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A Summer Correspondence
By RICHARD A. ROSENGARTEN  September 21, 2020
This August a dormitory at Loyola University in Maryland that had been named in honor of the American short story writer and novelist Flannery O’Connor (1925-1964) was renamed in honor of Sister Thea Bowman by the President and Trustees of the University.  In a letter issued by President Brian Linnane, S.J., Loyola explained that its action responded to “information coming forward recently … that has revealed that some of her personal writings reflected a racist perspective.”  “A residence hall must be a home and a haven for those who live there,” the letter explains, “and its name should reflect Loyola’s Jesuit values.”
 
Linnane’s letter concludes by noting that Sister Thea was “a Servant of God whose cause for canonization has been endorsed by the U.S. Conference of Catholic Bishops,” that she was the granddaughter of slaves, and that she was a member of the Franciscan Sisters of Perpetual Adoration who “inspired people to work to eliminate racism and work for justice and served as an important voice within the Catholic Church in the United States during the twentieth century.”
 
Fr. Linnane was subsequently the recipient of a letter signed by over one hundred people, most of them scholars who write and teach about Flannery O’Connor, protesting the decision.  (In the interests of full disclosure, I did not sign the letter.)  Spearheaded by Angela Alaimo O’Donnell of Fordham University, the letter is limned by two quotes of approbation for O’Connor from the novelist Alice Walker (who was also a signatory).
 
Prior to Loyola’s announcement, The New Yorker published an article by Paul Elie about O’Connor (“Everything That Rises” in the print version; retitled “How Racist Was Flannery O’Connor?” online).  There Elie—whose previous publications discussing O’Connor do not explicitly address her racism—reflects that the recently published letters not included in the heralded collection, The Habit of Being, display explicitly racist statements and sentiments from O’Connor’s early life and that they bring into greater relief aspects of O’Connor’s earlier published correspondence that had been ignored or elided.  Elie also selectively cites and engages O’Donnell’s recent book on the question of race in O’Connor.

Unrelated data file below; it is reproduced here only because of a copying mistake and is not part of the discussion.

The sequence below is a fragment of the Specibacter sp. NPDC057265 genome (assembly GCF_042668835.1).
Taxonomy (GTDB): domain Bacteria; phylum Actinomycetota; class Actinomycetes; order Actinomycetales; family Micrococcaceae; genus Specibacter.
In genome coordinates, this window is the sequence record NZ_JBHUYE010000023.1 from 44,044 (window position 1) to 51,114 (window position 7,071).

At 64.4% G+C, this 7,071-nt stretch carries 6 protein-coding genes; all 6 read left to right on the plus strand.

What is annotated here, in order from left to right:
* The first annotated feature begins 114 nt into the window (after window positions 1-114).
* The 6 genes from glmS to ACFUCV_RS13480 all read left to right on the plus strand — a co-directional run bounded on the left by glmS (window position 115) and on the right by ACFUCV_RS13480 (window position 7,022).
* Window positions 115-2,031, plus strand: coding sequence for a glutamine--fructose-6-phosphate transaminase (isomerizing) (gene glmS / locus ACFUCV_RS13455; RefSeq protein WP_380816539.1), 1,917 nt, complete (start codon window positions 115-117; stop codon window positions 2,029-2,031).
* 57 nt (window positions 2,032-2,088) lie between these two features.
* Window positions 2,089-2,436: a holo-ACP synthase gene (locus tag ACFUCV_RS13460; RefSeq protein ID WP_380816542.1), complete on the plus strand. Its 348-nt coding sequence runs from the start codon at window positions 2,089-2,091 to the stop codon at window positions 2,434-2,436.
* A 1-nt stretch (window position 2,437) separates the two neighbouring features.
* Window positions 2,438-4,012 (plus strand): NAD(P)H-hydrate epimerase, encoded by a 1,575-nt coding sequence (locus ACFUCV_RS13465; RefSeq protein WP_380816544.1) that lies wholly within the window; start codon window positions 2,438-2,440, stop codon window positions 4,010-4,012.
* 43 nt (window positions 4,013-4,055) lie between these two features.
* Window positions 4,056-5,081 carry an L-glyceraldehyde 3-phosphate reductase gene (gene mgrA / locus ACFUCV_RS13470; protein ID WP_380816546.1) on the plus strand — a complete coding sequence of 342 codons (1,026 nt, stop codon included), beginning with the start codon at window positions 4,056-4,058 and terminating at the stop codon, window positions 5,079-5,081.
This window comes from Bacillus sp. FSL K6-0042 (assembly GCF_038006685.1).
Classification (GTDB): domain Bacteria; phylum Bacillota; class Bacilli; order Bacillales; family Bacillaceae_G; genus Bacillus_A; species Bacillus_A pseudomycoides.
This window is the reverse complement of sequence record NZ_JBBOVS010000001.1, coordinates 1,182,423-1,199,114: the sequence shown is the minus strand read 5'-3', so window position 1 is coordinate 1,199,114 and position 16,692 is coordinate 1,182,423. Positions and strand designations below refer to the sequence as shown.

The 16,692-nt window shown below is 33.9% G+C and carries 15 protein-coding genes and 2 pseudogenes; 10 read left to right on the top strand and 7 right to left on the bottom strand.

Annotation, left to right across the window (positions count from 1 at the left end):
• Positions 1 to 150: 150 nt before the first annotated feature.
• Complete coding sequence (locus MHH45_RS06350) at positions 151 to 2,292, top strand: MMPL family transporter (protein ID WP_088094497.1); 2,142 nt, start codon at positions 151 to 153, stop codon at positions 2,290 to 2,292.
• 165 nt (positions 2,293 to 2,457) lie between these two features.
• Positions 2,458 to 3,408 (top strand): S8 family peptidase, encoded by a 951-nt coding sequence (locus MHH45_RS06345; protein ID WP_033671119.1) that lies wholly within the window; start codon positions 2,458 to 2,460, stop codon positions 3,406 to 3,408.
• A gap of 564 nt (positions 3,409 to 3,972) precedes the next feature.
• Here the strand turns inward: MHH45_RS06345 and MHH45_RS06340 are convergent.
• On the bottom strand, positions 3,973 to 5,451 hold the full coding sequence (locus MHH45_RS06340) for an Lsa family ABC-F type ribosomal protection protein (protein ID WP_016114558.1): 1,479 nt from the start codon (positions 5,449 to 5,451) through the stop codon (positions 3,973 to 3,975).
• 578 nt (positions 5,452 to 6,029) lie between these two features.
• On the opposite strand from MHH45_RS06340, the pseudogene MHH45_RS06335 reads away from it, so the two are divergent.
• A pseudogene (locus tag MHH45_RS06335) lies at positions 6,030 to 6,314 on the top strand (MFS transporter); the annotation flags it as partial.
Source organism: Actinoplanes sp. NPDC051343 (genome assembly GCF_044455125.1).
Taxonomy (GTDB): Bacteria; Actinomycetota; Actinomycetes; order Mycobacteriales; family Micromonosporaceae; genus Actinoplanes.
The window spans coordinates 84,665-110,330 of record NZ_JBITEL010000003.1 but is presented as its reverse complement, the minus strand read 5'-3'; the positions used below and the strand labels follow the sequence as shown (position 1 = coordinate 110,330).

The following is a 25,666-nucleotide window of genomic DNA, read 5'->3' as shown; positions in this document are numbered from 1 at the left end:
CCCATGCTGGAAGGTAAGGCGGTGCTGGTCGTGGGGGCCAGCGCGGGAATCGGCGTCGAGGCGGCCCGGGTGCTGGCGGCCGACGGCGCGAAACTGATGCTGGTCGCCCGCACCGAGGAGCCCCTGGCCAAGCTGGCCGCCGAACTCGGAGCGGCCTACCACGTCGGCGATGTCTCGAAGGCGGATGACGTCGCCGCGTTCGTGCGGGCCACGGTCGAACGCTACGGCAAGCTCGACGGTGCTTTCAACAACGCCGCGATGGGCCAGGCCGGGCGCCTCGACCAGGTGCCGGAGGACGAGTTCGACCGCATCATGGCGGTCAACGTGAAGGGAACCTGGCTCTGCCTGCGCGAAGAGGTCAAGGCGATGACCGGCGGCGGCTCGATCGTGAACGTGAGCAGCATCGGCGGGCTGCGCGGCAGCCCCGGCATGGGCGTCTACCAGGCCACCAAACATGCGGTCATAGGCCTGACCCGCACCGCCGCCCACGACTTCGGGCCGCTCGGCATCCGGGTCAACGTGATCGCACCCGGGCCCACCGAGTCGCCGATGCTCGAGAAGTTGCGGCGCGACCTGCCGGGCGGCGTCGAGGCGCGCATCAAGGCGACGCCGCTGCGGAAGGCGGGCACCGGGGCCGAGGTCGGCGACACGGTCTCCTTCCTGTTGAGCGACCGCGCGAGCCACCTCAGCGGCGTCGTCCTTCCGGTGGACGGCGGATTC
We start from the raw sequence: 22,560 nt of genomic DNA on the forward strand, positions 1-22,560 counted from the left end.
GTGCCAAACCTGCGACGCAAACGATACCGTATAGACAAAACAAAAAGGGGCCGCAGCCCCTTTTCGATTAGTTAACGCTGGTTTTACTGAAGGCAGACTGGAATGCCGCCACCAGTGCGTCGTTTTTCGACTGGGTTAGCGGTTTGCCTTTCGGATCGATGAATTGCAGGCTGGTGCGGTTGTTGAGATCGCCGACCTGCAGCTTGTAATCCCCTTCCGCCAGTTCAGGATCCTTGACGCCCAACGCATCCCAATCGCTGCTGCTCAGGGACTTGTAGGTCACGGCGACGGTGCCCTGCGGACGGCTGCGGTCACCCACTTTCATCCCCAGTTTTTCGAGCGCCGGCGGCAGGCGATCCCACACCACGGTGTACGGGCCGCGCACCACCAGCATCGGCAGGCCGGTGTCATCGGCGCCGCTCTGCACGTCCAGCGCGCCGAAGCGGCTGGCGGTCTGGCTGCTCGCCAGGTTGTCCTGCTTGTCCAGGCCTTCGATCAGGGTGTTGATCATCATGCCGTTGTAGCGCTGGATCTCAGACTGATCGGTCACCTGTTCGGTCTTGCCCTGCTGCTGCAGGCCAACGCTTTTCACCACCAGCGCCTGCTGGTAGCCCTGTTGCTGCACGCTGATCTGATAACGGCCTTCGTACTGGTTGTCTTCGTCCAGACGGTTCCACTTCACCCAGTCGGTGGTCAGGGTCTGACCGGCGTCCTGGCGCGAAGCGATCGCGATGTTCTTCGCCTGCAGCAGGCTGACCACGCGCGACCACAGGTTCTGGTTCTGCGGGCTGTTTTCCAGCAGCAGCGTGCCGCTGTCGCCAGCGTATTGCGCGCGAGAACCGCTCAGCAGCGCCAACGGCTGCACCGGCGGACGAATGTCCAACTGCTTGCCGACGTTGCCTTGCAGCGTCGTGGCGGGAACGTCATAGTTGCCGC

Commonweal magazine subsequently published in tandem a lament of Loyola’s action by O’Donnell, and a brief defense of the decision by Cathleen Kaveny of Boston College.  Both the lament for what happened and its defense struck me as entirely cogent; taken together, O’Donnell and Caveny seem to me to tell this story in its genuine complexity.
 
The conceit that it is a new discovery that Flannery O’Connor used racist epithets is inaccurate, and that this has only been made clear with the discovery of new correspondence at best disingenuous.  The virtue of O’Donnell’s recent book is that it aims to reinvigorate a conversation that has been part of just about every class, conference, church meeting, and private discussion about O’Connor that I’ve participated in over the last thirty years.  Frederick Crews’ review of the Library of America edition of O’Connor’s work published in 1990 is a particularly prominent and public example. 
 
That stated, it needs immediately also to be said that a number of people—including members of O’Connor’s family and certain of her advocates—have glossed over, elided, obscured or even hidden the fact and the (admittedly complex) implications of Flannery O’Connor’s use of “the n- word” in her correspondence and her fiction.  Sally Fitzgerald’s quasi-hagiographical editing of The Habit of Being (1979) contributed to this.  And Fitzgerald is hardly alone: flash forward to a 2017 collection of essays on O’Connor—ten authors, 230 pages—and you will discover no sustained consideration of these disturbing facts.